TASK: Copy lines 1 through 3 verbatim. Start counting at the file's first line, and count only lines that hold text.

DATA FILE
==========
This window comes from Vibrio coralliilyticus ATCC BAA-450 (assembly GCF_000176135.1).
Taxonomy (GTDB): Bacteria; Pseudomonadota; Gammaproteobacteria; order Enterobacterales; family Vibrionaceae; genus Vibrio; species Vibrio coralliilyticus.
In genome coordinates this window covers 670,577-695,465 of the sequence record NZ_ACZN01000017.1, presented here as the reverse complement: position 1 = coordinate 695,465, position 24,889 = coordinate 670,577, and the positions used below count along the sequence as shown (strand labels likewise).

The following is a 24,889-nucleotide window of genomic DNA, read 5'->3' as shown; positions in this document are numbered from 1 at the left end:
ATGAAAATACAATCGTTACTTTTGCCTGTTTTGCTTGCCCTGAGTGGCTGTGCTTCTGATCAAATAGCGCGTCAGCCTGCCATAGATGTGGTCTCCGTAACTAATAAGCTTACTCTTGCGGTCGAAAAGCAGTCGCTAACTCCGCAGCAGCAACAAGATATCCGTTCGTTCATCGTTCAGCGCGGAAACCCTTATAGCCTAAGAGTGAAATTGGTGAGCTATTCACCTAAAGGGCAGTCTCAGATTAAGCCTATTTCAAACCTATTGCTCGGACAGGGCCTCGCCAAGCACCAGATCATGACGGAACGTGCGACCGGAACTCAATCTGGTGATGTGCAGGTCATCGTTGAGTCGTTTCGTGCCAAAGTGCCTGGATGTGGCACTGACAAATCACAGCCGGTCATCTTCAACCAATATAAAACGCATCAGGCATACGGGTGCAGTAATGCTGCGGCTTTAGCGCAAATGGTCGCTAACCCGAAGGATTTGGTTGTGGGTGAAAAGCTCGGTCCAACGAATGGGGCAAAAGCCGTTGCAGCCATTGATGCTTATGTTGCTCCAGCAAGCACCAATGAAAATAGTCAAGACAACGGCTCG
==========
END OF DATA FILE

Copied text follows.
This window comes from Vibrio coralliilyticus ATCC BAA-450 (assembly GCF_000176135.1).
Taxonomy (GTDB): Bacteria; Pseudomonadota; Gammaproteobacteria; order Enterobacterales; family Vibrionaceae; genus Vibrio; species Vibrio coralliilyticus.
In genome coordinates this window covers 670,577-695,465 of the sequence record NZ_ACZN01000017.1, presented here as the reverse complement: position 1 = coordinate 695,465, position 24,889 = coordinate 670,577, and the positions used below count along the sequence as shown (strand labels likewise).